“FUBAR” Starring Arnold Schwarzenegger, Monica Barbaro, Milan Carter, Gabriel Luna, Fortune Feimster, and Travis Van Winkle. Directed by Holly Dale, Steven A. Adelson, Phil Abraham, Stephen Surijik. Eight episodes. 45-59 minutes each. Rated TV-MA. Netflix.
“FUBAR,” the new Netflix series starring Arnold Schwarzenegger, should be funnier than it is. The problem is threefold:
1. Schwarzenegger still struggles with English, which means the sweet spot of his jokes comes and goes before he finishes bludgeoning his way through the dialogue.
2. “FUBAR” is not tightly edited, resulting in snappy comebacks that fall flat because they are not so snappy.
3. The script provides an unending stream of cornball jokes minus the self-awareness that made shows like the 1960s classic, “Get Smart,” so hilarious.
That’s a shame because “FUBAR” could be funny. It’s central conceit – that a father and daughter are forced to work together after hiding from each other their careers as CIA operatives – offers a degree of comedic potential. Given the right creators, “FUBAR” could become an action-comedy classic. Alas, that potential is currently not met.
Schwarzenegger’s character is Luke Brunner, a longtime CIA agent who is retiring after a long and violent career of making the world safe for American corporations. He hopes to purchase a boat (“It’s a ship, not a boat,” is a running joke through the series) and sail the oceans with his ex-wife (Fabiano Udenio as Tally Brunner), a casualty of Luke’s career. But his close ties with Boro Polonia (Gabriel Luna), a Central American thug who is trying to sell a suitcase nuclear bomb to terrorists, means Luke must saddle-up for a final mission to save mankind.
When he arrives at Polonia’s jungle redoubt, Luke discovers his daughter (Monica Barbaro as Emma Brunner) is also a CIA operative who is also working the Polonia case. It is from this point “FUBAR” embarks on a silly globe-trotting adventure, in the tradition of a Dollar Tree-style James Bond, as father and daughter bicker about their fractured relationship and the fractured relationships of those around them while they battle the forces of evil.
Iffy special effects, naughty language and well-worn points of conflict bring a level of tedium to the journey. Emma’s constant whining about how her father was “never there” for her as a child becomes an annoying refrain by the second act of the first episode – imagine seven more episodes of the same. It’s the equivalent of a 3-year-old pitching a temper tantrum in the cereal aisle at Kroger’s.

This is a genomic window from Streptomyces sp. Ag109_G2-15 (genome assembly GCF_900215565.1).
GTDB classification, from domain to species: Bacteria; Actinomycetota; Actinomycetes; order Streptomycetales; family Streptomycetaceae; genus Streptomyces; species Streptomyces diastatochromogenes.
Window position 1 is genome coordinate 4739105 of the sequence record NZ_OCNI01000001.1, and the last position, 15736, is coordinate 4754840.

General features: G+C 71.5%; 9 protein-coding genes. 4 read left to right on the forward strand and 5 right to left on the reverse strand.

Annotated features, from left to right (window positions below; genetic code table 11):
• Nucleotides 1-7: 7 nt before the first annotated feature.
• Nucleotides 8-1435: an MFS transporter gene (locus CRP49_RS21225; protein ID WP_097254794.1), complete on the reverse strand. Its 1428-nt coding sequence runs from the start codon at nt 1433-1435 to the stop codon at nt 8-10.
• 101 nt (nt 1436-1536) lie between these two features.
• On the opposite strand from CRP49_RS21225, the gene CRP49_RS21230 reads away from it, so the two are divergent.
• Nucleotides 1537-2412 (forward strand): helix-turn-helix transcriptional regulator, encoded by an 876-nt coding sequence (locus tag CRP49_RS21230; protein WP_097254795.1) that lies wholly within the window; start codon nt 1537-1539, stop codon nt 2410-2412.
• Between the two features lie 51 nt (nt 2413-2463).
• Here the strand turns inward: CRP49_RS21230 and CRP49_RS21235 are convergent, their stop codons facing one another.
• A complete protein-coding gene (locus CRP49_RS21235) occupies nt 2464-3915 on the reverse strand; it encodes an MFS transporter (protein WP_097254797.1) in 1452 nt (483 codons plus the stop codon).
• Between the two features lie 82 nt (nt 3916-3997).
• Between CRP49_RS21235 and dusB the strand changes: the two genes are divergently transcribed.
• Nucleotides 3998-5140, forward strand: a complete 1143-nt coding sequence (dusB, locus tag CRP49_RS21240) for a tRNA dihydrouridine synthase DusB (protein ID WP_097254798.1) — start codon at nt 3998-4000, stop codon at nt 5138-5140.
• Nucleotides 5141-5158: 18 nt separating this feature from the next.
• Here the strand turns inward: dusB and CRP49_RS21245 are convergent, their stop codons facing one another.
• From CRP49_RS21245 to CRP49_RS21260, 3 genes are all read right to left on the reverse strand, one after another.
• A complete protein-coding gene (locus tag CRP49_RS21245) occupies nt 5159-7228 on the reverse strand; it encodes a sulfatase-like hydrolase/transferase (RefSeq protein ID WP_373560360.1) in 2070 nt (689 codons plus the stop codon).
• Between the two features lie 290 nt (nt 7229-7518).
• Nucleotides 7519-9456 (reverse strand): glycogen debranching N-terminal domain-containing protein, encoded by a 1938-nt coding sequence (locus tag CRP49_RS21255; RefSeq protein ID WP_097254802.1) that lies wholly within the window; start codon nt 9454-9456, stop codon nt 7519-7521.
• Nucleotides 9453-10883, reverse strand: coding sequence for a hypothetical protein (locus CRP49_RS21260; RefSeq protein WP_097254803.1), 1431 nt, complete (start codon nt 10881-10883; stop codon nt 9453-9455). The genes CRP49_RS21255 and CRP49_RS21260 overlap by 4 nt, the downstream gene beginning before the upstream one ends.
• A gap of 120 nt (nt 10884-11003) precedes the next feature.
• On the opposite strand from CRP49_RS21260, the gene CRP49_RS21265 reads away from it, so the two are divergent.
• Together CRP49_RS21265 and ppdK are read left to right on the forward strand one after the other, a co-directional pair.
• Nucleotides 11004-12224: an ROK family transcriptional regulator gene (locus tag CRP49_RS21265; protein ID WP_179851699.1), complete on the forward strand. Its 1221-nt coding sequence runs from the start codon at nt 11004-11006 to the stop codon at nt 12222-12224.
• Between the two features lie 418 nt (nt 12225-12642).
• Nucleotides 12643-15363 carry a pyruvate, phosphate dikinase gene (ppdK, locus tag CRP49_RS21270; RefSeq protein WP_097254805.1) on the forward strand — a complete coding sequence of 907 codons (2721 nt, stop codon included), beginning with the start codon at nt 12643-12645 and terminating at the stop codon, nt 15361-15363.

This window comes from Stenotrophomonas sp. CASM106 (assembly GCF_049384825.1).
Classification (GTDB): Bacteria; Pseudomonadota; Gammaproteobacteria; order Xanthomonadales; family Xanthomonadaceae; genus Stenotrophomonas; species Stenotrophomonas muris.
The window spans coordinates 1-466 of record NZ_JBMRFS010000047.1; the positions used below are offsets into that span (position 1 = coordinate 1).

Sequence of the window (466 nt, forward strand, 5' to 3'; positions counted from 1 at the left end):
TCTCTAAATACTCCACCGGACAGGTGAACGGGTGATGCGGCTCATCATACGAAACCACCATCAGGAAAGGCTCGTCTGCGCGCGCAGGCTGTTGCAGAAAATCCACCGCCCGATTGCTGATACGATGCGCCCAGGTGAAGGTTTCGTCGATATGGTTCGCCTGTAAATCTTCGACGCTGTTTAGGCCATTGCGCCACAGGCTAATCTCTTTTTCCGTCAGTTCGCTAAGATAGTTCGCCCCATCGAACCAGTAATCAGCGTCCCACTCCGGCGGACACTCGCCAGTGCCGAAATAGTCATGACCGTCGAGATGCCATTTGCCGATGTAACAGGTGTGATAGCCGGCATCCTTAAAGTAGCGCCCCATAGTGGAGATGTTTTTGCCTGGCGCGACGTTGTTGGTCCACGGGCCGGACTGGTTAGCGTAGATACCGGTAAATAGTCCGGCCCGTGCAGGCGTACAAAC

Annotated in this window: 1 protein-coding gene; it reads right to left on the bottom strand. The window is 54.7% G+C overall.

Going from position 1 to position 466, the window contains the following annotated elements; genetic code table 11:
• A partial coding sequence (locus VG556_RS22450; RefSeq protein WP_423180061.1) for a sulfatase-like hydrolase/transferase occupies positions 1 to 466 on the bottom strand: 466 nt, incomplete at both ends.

The supporting cast offers little respite. Luke’s wise-cracking lesbian No. 2, Roo (Fortune Feimster), is more vulgar than clever, and self-described “honey-pot” entrapment guru Aldon (Travis Van Winkle) oscillates from earnest pathos to plain-old dick with no consistency from episode to episode. Only Luna presents the same face forward and to be honest, earns a degree of empathy as the boy whose father was murdered by the elder Brunner and is hellbent on making the world pay.
“FUBAR” resorts to the goofy wisecracks of Schwarzenegger’s earlier efforts, including those of a certain James Cameron cyborg (or Harlan Ellison, depending on whom you ask), but again, the loose editing draws the venom from these bites. It all comes across as shopworn and a little pathetic.
There may be a second season of “FUBAR.” If so, let’s hope new writers will endow this series with the cleverness it deserves. Schwarzenegger is capable of being funny but it’s a specialized flavor of humor, one that plays off his size, bulk, and Teutonic roots. That isn’t happening at the moment.
I grade the current iteration of “FUBAR” as a C. It’s harmless, silly fun, but it needs an injection of actual humor, and its physical production requires improvement.
Del Stone Jr. is a former journalist and author.
Image courtesy of Relativity Media.
“Immortals” Starring Henry Cavill, Mickey Rourke, Stephen Dorff, Freida Pinto, Luke Evans, John Hurt. Directed by Tarsem Singh. 110 minutes. Rated R.
OK, Mom and Dad. Do not – I repeat, do NOT – take the kiddies to see “Immortals.” If you do, I suggest when you get home you immediately hide the family sledgehammer. Yes, in “Immortals,” somebody does something very bad with a sledgehammer. We’re talking back-alley vasectomy. We wouldn’t want the kiddies getting any ideas.
You might also want to hide the kitchen knives, any random chains you’ve got hanging around, pikes, swords – heck, just hide everything. Or better, do NOT take the kiddies to see “Immortals.”
Because it’s a bloodbath – an empty, silly, thoroughly predictable yet exquisitely choreographed bloodbath. Take strawberries, tomatoes, cherry Jell-O, berry-flavored Kool-Aid, and dump them into a blender. Leave the top off and hit the “on” button. That’ll give you a visceral preview of “Immortals.” Oh, and you get to clean up the mess.